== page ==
Seattle Times Writer Lynda V. Mapes spent the better part of two years studying how it affected one tree while she was on a science fellowship in upstate New York. Her book about that experience is called "Witness Tree: Seasons Of Change With A Century-Old Oak." Listen to her interviewmore
Seattle Times staffers nabbed eight National Press Photographers Association 2017 Best of Photojournalism awards in the photography, video, multimedia and picture editing contests. Lauded as one of the largest photo contests for visual journalists in the world, The NPPA Best of Photojournalism contest draws thousands of entries from news photographers. Judges evaluate entries based on quality of content, narration, interactive execution and visual presentation. Read about our winnersmore
The University of Idaho Alumni Association honored Seattle Times Executive Editor Don Shelton, a 1976 graduate of the School of Communication (now Journalism and Mass Media), with a 2017 Silver and Gold Award at a ceremony on April 6. The Silver and Gold Award recognizes living alumni who have a distinguished record of achievement and service in his or her specialized area of endeavor.more
Environment reporter Lynda V. Mapes appeared on Q13 Fox this morning to discuss her book, "Witness Tree," and how it reexamines climate change from the perspective of a century-old tree. Mapes says she was looking to "cover climate change differently - to see the quiet testimony of nature." Her book publishes on Tuesday, Apr. 11. Watch the full interviewmore
Guy Nelson talks with Seattle Times reporter Nina Shapiro about the discrimination allegations against Mukilteo aerospace company Electroimpact. The company is accused of discriminating against Muslims and single people. The company, which denies any wrongdoing entered into a consent decree with the state Attorney General's office.more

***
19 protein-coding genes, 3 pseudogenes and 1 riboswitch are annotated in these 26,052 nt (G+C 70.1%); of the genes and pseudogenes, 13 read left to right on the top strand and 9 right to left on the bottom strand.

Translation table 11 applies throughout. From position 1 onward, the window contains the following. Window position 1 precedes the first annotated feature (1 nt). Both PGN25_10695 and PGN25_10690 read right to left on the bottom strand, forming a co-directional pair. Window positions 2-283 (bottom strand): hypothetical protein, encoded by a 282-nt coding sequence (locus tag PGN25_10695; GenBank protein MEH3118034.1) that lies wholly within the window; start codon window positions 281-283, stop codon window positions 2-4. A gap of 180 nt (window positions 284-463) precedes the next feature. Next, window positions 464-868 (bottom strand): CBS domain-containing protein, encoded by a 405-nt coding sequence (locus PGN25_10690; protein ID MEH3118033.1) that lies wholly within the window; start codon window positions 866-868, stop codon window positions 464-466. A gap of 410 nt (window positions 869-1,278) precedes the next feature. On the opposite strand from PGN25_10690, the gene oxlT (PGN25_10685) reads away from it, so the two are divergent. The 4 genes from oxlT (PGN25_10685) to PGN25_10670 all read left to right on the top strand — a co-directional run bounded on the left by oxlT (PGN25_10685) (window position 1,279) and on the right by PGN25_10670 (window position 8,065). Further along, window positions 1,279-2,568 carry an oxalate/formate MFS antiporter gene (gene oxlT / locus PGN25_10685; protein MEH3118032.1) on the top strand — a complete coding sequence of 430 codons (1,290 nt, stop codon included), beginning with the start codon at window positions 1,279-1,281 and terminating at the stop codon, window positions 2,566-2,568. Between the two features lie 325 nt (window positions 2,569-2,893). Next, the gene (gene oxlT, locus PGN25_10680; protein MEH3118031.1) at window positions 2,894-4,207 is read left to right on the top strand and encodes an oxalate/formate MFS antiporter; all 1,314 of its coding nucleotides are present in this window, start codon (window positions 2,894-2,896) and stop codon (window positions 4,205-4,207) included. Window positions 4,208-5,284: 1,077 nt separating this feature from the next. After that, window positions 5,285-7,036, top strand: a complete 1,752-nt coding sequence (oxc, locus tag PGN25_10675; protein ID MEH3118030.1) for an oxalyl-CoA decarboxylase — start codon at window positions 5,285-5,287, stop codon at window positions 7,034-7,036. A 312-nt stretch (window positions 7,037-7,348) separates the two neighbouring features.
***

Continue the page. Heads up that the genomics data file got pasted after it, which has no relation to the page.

The Seattle Times was recognized as Big Brothers Big Sisters (BBBS) Puget Sound’s 2017 Community Partner of the Year for its longstanding support at the organization’s annual BIG Breakfast Thursday at the Hyatt Olive 8. BBBS is a non-profit that specializes in matching volunteer mentors with children facing adversity. The Seattle Times has worked closely with BBBS for a number of years and has spotlighted its efforts through the Fund for the Needy annual giving program.more
Two Seattle Times investigative reporters will be honored by The Washington Coalition for Open Government for their use of state and federal transparency laws to expose a culture of money over care at Swedish Hospital in Seattle. WCOG will honor two Seattle Times investigative reporters with a Key Award for their work on “Quantity of Care,” a Times Special Investigation that relied on public records to expose potentially dangerous practices designed to move patients in and out of the hospital in record numbers.more
The Seattle Times LiveWire event series will present “Set up to fail: The cost of not funding K-12 education” Wednesday, Mar. 22, at 6:30 p.m. at UW Kane Hall. LiveWire events feature meaningful discussions about vital issues impacting our region and its people. Each event brings together experts for provocative conversations on key topics moderated by Seattle Times journalists.more